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of the Ld. CIT(A) on this issue. This ground is therefore rejected. ITA No. 3241/M/2011 - Assessee s appeal 29. The assessee has raised following grounds of appeal: 1. On the facts and in the circumstances of the case and in law, the Ld. CIT(A) erred in directing the Assessing Officer to assessed rental received as Business income as against income from House Property. Looking to the facts and in the circumstances of the case and in law the appellant submits that Ld. CIT(A) ought to have held th .....

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n. 3. On the facts and in the circumstances of the case and in law, the additions made on account of the Rental income and Deemed Dividend are beyond the scope of provisions of section 153A and hence invalid and the same ought to be deleted. 30. The Ld. Counsel for the assessee at the outset submits that ground No. 3 is not pressed therefore it is dismissed as not pressed. 31. Ground No. 1 is regarding challenging the order of the Ld. CIT(A) in directing the Assessing Officer to assess rental in .....

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focom by paying rent to the assessee for the Antenna/tower and BTS equipment erected on the terrace of hotel building of the assessee has only obtained a right to use a part of the terrace for putting up its mobile tower and has not obtained lease of the property consisting of any building or land. Therefore, he was of the view that the said income received by the assessee cannot be treated as property income u/s. 22 of the Act and the Assessing Officer assessed this income under the head Income .....

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race place and assessee has neither erected nor maintained the antenna/tower. He further submits that day today maintenance is done by Reliance Infocom Ltd., and assessee has simply let out of its terrace place for setting up of Antenna. Therefore he submits that the rental income received by the assessee is nothing but income from property only and certainly not its business income. He strongly places reliance on the decision of the Co-ordinate Bench in the case of M/s. Kamlesh Real Estates Pvt .....

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the head Income from other sources . The Ld. Counsel for the assessee also placed reliance on the decision of the Delhi Bench of the Tribunal in the case of Manpreet Singh Vs ITO (53 taxmann.com 244) and submits that the Tribunal held that income earned by the assessee from renting of terrace for installation of mobile antenna was taxable as Income from house property . The Ld. Counsel for the assessee submits that even in this case the decision of the Calcutta High Court in the case of Mukherj .....

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business . Thus, he pleads for allowing the ground and to direct the Assessing Officer to consider the income from letting out of terrace to be assessed under the head Income from house property but not under the head income from business/other sources. 34. The Ld. Departmental Representative places reliance on the decision of the authorities below. 35. We have heard both the parties, perused the orders of the authorities below and the case laws relied on. The assessee has let out on lease terr .....

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case of Mukherjee Estate (P) Ltd Vs CIT (244 ITR 01). The assessee carried the matter to the Ld. CIT(A) and the Ld. CIT(A) held that the income received by the assessee is from a commercial building therefore it has to be assessed under the head Income from business and not under the head income from house property or as assessed by the Assessing Officer under the head Income from other sources . We find an identical issues has come up before the Delhi High Court in the case of Niagara Hotels &a .....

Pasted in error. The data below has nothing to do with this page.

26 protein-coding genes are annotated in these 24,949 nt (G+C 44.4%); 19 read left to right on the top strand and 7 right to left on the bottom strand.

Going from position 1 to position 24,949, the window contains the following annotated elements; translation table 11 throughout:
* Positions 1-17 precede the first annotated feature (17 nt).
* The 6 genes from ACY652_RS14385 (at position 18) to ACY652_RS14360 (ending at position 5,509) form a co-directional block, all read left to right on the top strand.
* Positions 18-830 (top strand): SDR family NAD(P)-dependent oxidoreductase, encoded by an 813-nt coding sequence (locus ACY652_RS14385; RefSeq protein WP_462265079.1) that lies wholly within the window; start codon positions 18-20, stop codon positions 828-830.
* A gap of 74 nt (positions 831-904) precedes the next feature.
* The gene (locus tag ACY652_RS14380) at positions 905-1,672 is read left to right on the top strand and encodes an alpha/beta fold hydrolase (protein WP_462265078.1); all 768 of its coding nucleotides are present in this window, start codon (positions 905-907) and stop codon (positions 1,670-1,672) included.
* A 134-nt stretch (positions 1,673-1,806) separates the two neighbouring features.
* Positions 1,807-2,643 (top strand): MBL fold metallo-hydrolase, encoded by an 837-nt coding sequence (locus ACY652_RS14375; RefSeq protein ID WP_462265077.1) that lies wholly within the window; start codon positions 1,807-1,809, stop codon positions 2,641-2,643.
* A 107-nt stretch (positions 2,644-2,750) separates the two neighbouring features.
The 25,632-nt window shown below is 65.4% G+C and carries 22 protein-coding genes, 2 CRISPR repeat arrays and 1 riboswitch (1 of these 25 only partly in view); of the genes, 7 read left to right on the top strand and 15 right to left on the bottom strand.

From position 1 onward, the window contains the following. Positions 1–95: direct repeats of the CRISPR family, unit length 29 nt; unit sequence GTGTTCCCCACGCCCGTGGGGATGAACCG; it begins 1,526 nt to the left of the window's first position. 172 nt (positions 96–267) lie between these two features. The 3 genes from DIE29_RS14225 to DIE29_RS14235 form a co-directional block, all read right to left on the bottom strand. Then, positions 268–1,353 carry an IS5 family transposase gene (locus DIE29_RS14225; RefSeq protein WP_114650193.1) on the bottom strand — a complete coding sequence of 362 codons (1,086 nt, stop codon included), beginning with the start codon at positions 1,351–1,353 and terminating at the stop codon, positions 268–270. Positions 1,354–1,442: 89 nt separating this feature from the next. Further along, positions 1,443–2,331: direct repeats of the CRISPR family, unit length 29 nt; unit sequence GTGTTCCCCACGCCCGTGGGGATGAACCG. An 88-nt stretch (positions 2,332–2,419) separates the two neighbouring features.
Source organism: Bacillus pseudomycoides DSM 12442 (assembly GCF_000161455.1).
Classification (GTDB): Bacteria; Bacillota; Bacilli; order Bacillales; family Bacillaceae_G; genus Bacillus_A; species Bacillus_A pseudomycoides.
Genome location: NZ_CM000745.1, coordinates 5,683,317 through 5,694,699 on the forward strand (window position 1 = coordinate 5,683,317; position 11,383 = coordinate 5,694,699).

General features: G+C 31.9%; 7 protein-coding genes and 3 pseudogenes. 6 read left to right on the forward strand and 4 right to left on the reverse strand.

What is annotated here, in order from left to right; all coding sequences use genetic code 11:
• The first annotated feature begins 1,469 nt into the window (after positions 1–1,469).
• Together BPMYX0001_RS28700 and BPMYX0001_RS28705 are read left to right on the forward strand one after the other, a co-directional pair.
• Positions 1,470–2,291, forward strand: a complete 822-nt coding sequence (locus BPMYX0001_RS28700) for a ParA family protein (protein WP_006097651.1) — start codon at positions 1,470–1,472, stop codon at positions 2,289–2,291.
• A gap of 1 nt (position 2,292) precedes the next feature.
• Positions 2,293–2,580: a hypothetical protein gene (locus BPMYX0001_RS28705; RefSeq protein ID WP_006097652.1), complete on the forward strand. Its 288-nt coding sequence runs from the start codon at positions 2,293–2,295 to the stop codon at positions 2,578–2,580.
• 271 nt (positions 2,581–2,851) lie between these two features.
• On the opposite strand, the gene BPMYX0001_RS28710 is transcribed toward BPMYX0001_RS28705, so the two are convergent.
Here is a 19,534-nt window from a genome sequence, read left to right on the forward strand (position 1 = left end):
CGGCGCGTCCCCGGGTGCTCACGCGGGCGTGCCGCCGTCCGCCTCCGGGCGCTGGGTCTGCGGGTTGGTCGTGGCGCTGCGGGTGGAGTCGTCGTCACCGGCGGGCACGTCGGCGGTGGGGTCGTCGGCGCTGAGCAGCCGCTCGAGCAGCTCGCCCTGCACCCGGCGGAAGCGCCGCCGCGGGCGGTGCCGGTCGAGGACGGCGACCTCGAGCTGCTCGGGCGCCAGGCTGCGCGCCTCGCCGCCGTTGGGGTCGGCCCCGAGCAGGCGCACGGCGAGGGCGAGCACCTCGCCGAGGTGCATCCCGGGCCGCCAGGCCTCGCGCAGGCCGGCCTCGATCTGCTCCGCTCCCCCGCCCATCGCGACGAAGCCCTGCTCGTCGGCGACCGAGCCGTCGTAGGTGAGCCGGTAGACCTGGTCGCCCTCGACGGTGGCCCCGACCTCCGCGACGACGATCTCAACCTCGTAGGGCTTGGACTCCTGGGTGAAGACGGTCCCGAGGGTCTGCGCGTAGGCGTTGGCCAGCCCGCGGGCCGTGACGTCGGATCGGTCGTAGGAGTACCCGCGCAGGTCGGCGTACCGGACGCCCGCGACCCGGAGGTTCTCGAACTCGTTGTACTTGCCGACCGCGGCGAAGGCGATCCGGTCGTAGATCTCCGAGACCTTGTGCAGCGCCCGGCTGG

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ng terrace is in essence for hiring space and not hiring building or land appurtenant thereto. The Hon ble High Court held that the licence fee received by the assessee for letting out the terrace space is to be taxed as income from house property. While coming to such conclusion, the Hon ble High Court also considered the decision of the Calcutta High Court in the case of Mukherjee Estate (P) Ltd Vs CIT (supra). Similar issue has arisen in the case of Manpreet Singh Vs ITO (supra) wherein the D .....

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nfocom is to be assessed under the head income from house property only and not under the head income from business or under the head income from other sources as was assessed by the Ld. CIT(A)/Assessing Officer . This ground of the assessee is therefore allowed. 36. The second ground of appeal is regarding challenging the order of the Ld. CIT(A) in confirming the addition of ₹ 41,32,500/- u/s. 2(22)(e) as deemed dividend. 37. Brief facts are that the Assessing Officer in the course of ass .....

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Co. was not having business transactions with the assessee the beneficial share holder and therefore the advance received by the assessee from M/s. Jagjit Singh & Co. was treated as deemed dividend within the provisions of Sec. 2(22)(e) of the Act since the assessee company is holding 49.5% share holding which is more than 10% of the voting power in M/s. Jagjit Singh & Co. Accordingly, the advance of ₹ 41,32,500/- was treated as deemed dividend u/s. 2(22)(e) of the Act. 38. On app .....

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m the close of the year in which the last item admitted or proved is entered in the account. In respect of advance/loan, referring to Item 19 and 21 Part II to the aforesaid Schedule submits that the period of limitation to file suit is 3 years from the day when the loan is made. Thus he submits that the provisions of Sec 2(22)(e) will not be applicable to mutual, open and current account. 39. He places reliance on following decisions in support of the above contentions. 1. DCIT Vs Lakra Bros (2 .....